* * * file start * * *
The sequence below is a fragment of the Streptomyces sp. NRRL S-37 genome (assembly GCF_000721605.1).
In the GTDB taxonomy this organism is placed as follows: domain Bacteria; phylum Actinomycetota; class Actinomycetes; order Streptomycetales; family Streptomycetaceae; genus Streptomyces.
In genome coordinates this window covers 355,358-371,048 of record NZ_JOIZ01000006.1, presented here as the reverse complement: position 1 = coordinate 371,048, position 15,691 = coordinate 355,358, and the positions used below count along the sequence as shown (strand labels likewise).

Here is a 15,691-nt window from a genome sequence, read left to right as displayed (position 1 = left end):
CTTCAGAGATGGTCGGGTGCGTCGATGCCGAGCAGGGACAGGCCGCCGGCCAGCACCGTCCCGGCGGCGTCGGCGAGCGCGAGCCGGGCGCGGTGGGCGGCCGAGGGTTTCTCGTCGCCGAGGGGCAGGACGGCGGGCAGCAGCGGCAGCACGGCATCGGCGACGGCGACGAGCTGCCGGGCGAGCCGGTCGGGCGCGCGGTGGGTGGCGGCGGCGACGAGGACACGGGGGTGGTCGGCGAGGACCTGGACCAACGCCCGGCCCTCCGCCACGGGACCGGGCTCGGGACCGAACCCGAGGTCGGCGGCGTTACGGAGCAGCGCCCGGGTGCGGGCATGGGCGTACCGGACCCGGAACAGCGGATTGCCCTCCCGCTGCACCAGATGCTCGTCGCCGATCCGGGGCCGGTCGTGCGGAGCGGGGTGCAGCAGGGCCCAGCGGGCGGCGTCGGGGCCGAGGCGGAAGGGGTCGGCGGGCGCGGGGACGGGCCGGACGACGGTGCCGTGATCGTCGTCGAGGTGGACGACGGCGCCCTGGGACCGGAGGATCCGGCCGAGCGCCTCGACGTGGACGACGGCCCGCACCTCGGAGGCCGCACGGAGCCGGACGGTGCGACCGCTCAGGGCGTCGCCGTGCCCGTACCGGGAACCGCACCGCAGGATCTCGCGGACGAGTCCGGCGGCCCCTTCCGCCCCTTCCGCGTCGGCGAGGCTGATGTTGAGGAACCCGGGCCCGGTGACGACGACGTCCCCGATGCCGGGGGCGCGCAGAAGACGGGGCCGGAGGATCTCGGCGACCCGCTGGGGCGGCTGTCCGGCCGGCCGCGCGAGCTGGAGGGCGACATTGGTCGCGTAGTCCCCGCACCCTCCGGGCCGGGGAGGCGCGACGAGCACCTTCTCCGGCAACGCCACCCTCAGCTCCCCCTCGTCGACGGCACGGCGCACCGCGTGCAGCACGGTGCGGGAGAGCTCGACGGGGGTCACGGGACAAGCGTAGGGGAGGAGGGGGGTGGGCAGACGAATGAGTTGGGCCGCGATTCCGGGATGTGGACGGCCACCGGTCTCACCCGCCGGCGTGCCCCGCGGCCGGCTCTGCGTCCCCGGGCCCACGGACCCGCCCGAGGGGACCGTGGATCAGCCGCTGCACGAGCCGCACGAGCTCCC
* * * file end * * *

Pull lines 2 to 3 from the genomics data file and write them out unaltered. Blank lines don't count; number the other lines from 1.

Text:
In the GTDB taxonomy this organism is placed as follows: domain Bacteria; phylum Actinomycetota; class Actinomycetes; order Streptomycetales; family Streptomycetaceae; genus Streptomyces.
In genome coordinates this window covers 355,358-371,048 of record NZ_JOIZ01000006.1, presented here as the reverse complement: position 1 = coordinate 371,048, position 15,691 = coordinate 355,358, and the positions used below count along the sequence as shown (strand labels likewise).